Upwards Photography. A refreshing new perspective.

This winter has been bleak and we’re not even half way through!

Winters here in Melbourne, Australia don’t tend to do anything alarming. Hardly a frost, not many storms and certainly no snow. Kind of like having to eat a cracker or crisp bread that is damp around the edges. Mildly unpleasant and very “meh”! Offensive in its drabness.

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This is why – dear readers – that when the winter sun arrives it must be utilised to its fullest. The sun’s shards are weak compared to other seasons but so much more welcomed. They make colours sing and break free from the grey.

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And so it was, under the watery winter sun, that I slung my Canon DSLR over my shoulder and went out this weekend for a peruse. And one of my aims was to try to capture some different perspectives on my three-hour photographic wander.

Onwards and Upwards Photography.

As I wandered I looked up.

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This is something that I learned to do last winter actually. Not look up. I think I learned that about 43 years ago! No to observe upwards and not just out in front of me or to the side. You see I had a bit of an epiphany about all this last year. In fact I wrote about it in a post entitled – Look up it can change your perspective on life!

So you see I was primed for some upwards angles. And I think you need to be.

Black and White building and shadow

Too oft is this perspective overlooked. Particularly as a street photographer I am more on the lookout for faces, fleeting opportunities and movement. Ephemeral moments.

But some immobile objects have a lot to offer too. But you have to remember to look! Nature and architecture are ready and able to reward  generously if you enquire of them with your camera lens.

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Photographing people. Try the low down.

Try different angles sometimes when you are photographing people. Crouch down, lie on the grass, bend – as much as you bend. You’ll know your limitations. Don’t do a hamstring in the pursuit of art.

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Replace the known with the unknown sometimes. Before I wandered off by myself I had a delightful play in the park with my daughter. I stopped photographing her from the side and got in underneath. Play with compositions and depths of fields. Experiment. In art there is no ‘right way’.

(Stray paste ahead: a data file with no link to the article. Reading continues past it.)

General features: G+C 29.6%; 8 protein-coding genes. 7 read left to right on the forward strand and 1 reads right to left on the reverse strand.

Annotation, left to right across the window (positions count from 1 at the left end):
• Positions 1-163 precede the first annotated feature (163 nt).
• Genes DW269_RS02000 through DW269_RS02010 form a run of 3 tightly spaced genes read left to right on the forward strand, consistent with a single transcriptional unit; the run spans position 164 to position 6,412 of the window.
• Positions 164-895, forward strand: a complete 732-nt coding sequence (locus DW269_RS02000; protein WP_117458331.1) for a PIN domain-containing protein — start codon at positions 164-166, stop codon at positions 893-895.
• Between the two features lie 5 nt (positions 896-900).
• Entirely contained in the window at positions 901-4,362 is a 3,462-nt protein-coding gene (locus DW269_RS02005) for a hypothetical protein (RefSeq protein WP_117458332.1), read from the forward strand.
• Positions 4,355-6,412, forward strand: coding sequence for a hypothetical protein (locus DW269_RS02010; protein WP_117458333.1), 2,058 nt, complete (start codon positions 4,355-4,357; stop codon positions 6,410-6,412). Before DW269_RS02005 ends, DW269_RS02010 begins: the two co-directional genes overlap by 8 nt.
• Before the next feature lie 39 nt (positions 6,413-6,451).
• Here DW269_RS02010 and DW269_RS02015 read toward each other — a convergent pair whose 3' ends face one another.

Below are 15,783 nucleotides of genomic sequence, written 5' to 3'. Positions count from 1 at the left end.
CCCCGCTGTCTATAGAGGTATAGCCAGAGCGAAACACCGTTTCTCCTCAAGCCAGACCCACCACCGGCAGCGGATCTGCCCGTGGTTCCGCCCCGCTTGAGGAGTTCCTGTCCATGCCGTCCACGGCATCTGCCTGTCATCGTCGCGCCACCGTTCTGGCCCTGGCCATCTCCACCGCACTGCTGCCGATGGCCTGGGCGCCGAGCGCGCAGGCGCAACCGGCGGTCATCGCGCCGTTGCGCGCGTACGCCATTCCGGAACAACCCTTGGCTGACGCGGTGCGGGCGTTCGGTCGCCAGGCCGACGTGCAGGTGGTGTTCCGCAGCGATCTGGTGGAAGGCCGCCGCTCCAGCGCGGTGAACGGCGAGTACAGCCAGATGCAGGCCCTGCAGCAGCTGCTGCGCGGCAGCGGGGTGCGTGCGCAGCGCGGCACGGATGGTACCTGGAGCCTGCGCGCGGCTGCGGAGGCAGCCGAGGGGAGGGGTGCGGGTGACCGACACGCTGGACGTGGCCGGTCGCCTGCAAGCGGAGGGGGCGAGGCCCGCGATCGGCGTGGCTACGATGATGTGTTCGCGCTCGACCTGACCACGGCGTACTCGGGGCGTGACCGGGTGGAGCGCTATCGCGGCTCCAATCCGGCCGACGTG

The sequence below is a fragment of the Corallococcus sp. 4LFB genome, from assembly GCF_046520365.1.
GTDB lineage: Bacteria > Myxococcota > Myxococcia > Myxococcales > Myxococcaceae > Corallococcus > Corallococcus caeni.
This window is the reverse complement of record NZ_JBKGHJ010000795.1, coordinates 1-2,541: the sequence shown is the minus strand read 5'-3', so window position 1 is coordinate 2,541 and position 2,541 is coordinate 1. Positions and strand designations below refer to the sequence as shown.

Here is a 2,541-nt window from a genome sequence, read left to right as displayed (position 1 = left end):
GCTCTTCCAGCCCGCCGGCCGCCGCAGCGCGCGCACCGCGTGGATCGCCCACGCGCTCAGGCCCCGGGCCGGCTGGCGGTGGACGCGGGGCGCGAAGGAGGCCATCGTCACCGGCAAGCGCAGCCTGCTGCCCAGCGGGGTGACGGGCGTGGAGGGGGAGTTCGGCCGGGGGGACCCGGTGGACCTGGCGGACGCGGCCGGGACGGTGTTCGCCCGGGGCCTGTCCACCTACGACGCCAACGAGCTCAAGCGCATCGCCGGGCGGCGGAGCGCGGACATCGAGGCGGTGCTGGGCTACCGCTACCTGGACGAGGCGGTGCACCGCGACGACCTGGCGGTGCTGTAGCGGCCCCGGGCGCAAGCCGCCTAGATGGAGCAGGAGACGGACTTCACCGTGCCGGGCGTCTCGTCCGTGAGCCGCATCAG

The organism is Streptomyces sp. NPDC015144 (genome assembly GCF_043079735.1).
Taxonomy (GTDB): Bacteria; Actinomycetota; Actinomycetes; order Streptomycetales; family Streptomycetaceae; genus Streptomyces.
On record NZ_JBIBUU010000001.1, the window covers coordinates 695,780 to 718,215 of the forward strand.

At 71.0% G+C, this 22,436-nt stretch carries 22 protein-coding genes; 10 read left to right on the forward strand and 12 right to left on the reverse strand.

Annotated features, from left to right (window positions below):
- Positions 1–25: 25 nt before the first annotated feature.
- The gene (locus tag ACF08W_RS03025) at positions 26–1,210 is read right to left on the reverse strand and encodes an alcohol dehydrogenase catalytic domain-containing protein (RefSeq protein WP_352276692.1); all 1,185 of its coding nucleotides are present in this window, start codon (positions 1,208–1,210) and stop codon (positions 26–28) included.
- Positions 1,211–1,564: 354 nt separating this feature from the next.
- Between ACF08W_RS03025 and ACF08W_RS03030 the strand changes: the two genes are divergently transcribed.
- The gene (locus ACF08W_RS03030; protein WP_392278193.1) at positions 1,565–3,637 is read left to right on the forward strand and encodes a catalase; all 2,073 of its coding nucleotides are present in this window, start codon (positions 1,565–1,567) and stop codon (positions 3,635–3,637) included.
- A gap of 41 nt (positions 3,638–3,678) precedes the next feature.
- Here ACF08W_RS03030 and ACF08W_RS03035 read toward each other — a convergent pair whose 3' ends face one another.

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You never know what you will see.

On this wander I glanced up and saw something both odd and spooky in equal measure. It is a scarecrow of sorts nestled amidst grapevines hanging in a very urban environment. I think the home owners are elderly Greeks or Italians and I’m sure these grapes will end up as some potent constitution-affirming alcohol.

All that said it’s just damn freaky looking and I’m sure it serves it’s purpose well. Or perhaps it’s a photographer deterrent. If this is the case it worked!

Look up folks!

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Upwards Photography is my submission in the Daily Post Photo Challenge.

All photography © Saxon Templeton.

 

 

 

About Saxon

I'm passionate about travelling, music, photography, blogging, 'Social Anthropology' (the posh term for people-watching) and creating content. I travel to learn and observe to understand. My dream day would look something like this.... A bottle of red (or two), fresh baguette (or two) & wedge of Camembert (or two), a balmy Paris September eve spent people-watching in fine company on the banks of the Canal St Martin.

There are 5 comments

  1. Polymathically

    As someone who hikes in San Francisco all the time, I totally agree with looking up to take photos. Tourists usually just see the major landmarks, but are oblivious to the insane amount of art and designs hidden in every nook and cranny. For example, I was walking an old apartment complex and happened to look up. The balcony overhead looked like it belonged in a museum! Check it out: https://polymathically.wordpress.com/2013/12/18/under-the-window/

    Liked by 1 person

  2. Miriam

    Wonderful post and I love all all the different perspectives you used in your photos. It’s true that we can often miss the beauty if we don’t look up yet we also gain new perspectives if we look down. Yesterday was a beautiful sunny winters day in Melbourne and we used the opportunity to enjoy an invigorating walk at Kinglake.

    Liked by 1 person

      1. Miriam

        It’s amazingly green up there now. The forest and mountain is so lush and lots of people have rebuilt in the town. It’s amazing how life goes on in every respect. Particularly with time.

        Liked by 1 person

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